Your Feelings Matter

new-yorker-feelings-barn
Borrowed from New Yorker. Titled Feelings Barn

Most of us grow up with experiences that tell us, either outright or not, that our feelings aren’t allowed. Perhaps you’ve experienced this at some point. Perhaps you’ve experienced someone – mother, father, partner – who suggested or actually said your feelings and emotions are invalid. It could be as simple as “boys don’t cry,” or “there’s no reason to be so upset.” Yet, there you are, upset and wanting to cry or be angry. This is the experience for most of us at some point.

It doesn’t have to be.

Your feelings and emotions are something over which you have no control. They are valid because you feel them and if you could control them, you would have long ago. Your feelings and emotions tell a story about how you feel. They are an invitation to not only know about yourself but also get closer to others.

Feelings and emotions are our way to know our true wants and desires and needs, to our true selves. If we listen to them, to the sadness or anxiety or joy, we can learn more about who we are. And the more we understand who we are, the more confidant and secure we are.

And not only are our feelings and emotions important to who we are, they are important to connecting to others. They are a way for others to get closer to us, to understand us, and to care for and about us. The vulnerability it takes to share them is the very thing that creates lasting relationships.

To learn more about unlocking the feelings’ barn, call today!

4 secrets to a more successful resolution

A new year, a new start

As the calendar changed to 2019, people all over the world started to rethink their priorities. They started to make new goals, like to lose 10 pounds; make new plans like to travel at least once a year; or make new resolutions like to quit drinking.

It is a time for change.

But what does it take to make a change? Making a change, as it turns out, is surprisingly hard. Just ask your friend who wanted to lose weight or travel more or quit drinking. My guess is that they struggled for a bit.

There’s hope.

The good news is that there are strategies that have been proven to work and that aren’t often utilized. Here are 4 secrets to a more successful resolution.

Be specific.
The more specific you are about your resolution, the more likely you will be to attain it. For example, if your goal is to lose weight, there are myriad ways to do it. Knowing exactly how you want to lose weight is essential. So what does that mean? It means specifying exactly how much weight you want to lose, over how many weeks or months, and by what means you will do it. For example, instead of saying I want to lose 10 pounds and just joining a gym, try saying I want to lose 10 pounds over 3 months by working out 3 days week for 30 minutes.

Set realistic and manageable goals.
This is a big one. It’s easy to get really excited about something, especially at a time when your friends and family are all doing the same thing – making resolutions. In that excitement, we tend to believe much is possible. What we need to do is make sure, in fact, it is attainable. For our example about losing weight, wanting to lose 40 pounds may be attainable. However, it may be a big goal and before it happens, you may lose interest or motivation. Try instead to break that down into manageable pieces. Lack of achievement isn’t a great motivator. Success is. So, instead, try to lose 3 pounds a month.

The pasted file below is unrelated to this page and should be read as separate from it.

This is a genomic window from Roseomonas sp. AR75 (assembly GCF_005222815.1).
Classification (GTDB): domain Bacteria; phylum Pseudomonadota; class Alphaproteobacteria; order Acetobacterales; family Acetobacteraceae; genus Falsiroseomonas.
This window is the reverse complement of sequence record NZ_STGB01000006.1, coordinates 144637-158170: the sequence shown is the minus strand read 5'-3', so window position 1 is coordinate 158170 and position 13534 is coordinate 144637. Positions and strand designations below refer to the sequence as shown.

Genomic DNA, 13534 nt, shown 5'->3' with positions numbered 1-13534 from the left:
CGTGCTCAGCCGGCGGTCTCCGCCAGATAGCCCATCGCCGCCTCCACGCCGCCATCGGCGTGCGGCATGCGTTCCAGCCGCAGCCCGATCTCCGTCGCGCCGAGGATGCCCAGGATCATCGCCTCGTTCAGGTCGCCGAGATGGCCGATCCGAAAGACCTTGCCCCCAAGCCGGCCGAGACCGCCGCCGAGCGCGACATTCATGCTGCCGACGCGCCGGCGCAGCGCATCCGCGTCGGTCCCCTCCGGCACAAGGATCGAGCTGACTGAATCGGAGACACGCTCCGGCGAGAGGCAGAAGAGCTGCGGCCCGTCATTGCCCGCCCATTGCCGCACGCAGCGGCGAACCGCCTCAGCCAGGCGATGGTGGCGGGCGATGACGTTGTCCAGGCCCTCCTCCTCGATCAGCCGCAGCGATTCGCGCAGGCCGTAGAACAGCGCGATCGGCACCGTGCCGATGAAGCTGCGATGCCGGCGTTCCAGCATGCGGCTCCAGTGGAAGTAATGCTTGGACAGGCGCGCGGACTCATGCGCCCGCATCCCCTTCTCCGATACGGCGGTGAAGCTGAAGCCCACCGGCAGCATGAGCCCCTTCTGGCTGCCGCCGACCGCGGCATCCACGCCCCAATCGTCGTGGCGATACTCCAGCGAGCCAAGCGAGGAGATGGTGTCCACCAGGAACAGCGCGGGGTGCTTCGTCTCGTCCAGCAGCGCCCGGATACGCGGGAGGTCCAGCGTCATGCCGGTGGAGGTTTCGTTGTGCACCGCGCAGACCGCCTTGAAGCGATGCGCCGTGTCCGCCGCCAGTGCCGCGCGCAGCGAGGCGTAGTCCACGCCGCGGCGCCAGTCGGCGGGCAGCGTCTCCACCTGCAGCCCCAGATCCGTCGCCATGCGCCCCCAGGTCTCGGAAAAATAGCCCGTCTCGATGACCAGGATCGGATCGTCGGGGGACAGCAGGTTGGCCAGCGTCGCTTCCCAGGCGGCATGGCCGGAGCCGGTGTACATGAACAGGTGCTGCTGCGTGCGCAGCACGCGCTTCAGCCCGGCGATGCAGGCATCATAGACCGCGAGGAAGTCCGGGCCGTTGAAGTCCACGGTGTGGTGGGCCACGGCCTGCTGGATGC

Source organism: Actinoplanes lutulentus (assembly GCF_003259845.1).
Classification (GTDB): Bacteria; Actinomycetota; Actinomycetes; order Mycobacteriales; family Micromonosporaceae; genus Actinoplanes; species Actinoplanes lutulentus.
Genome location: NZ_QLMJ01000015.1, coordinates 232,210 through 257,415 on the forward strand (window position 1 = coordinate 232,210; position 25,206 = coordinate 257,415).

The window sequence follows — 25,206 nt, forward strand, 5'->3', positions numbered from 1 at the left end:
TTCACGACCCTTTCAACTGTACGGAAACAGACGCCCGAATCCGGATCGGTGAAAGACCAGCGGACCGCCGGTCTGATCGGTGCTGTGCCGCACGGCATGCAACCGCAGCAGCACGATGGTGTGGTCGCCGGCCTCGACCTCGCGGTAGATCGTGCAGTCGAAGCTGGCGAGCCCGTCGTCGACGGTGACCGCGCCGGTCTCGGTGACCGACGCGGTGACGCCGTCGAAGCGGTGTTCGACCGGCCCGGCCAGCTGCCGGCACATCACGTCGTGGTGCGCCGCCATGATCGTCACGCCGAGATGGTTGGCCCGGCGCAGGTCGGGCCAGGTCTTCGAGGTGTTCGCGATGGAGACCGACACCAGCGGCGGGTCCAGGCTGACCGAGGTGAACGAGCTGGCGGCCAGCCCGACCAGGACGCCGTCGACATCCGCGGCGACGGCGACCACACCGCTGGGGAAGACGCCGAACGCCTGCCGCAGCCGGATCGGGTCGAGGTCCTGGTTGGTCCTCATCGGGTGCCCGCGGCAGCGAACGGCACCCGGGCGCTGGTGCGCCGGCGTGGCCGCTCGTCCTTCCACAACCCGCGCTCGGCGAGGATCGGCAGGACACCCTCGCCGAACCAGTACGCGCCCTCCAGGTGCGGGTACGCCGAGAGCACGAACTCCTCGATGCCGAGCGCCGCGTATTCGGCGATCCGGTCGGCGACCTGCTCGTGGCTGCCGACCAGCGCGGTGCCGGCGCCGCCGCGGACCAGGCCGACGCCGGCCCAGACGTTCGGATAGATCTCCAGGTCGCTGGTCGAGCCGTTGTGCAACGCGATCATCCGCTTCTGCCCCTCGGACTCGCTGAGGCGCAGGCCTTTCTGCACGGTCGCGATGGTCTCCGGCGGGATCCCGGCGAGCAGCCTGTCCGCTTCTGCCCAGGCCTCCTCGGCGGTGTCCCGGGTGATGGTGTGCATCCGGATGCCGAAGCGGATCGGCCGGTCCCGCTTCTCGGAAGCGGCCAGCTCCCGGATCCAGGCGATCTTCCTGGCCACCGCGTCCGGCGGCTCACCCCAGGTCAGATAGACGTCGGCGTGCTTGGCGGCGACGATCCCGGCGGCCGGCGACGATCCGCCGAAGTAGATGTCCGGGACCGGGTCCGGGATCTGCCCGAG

Tell people.
For many reasons, we may not want to share with people that we’re trying to lose weight or quitting smoking or drinking. We may feel shame, guilt, defeat. Instead, we keep it to ourselves, thinking about it daily, trying to make changes. However, a key thing we’re missing is that we have no support from the people we trust most. Instead, tell people. Tell your friends and family. Have them help you keep on track. Use them for support and rely on the fact they care about you.

And most importantly, celebrate milestones.
Resolutions can be fun. They can a place where you gain a sense of pride and your self-esteem grows. And they can be hard work. So, if you achieve your goals, no matter what they are, celebrate. Tell people. Because what you did may have been hard for you and that’s worth celebrating.

What’s your personal tag line?

We all want to feel more calm, more in control. And whether that’s economically, personally, relationally, the ways to do it are the same. The first thing one has to do is be able to answer the question: am I living a values driven life. Are my values in line with the way I live my life, the choices I make? Call today to get help figuring out your values!

It may not just be you

Sometimes it’s not just what is said to you by your parents, but what was experienced by them that affects us. What your parents experienced – war, hurt, trauma – affected them not just on an emotional and psychological level, but potentially on a physical and cellular level. Research, dating back to the 1700s, and maybe before, as well as that being today today in the field of epigenetics suggests that changes in our parents’ and even grandparents’ genes that happen as a result of trauma can be passed down. This is ground breaking in terms of therapy as it means that some people may be more likely to experience anxiety or depression as a result of their family’s unresolved trauma. That said, that doesn’t mean it’s hopeless, but hopeful. The more we understand about trauma, how we carry it, where we carry it, the more able we are to treat it. Below is a link to an article about this very subject. Call today to find out more!

https://apple.news/AK5CUBo-3Tcm4BWGWCGHW_Q

Secret to happiness

“Run. Walk. Laugh. Cry. Sing. Scream. Pray. Sit. Listen. Learn. Climb. Cuddle. Sleep. Play…” repeat!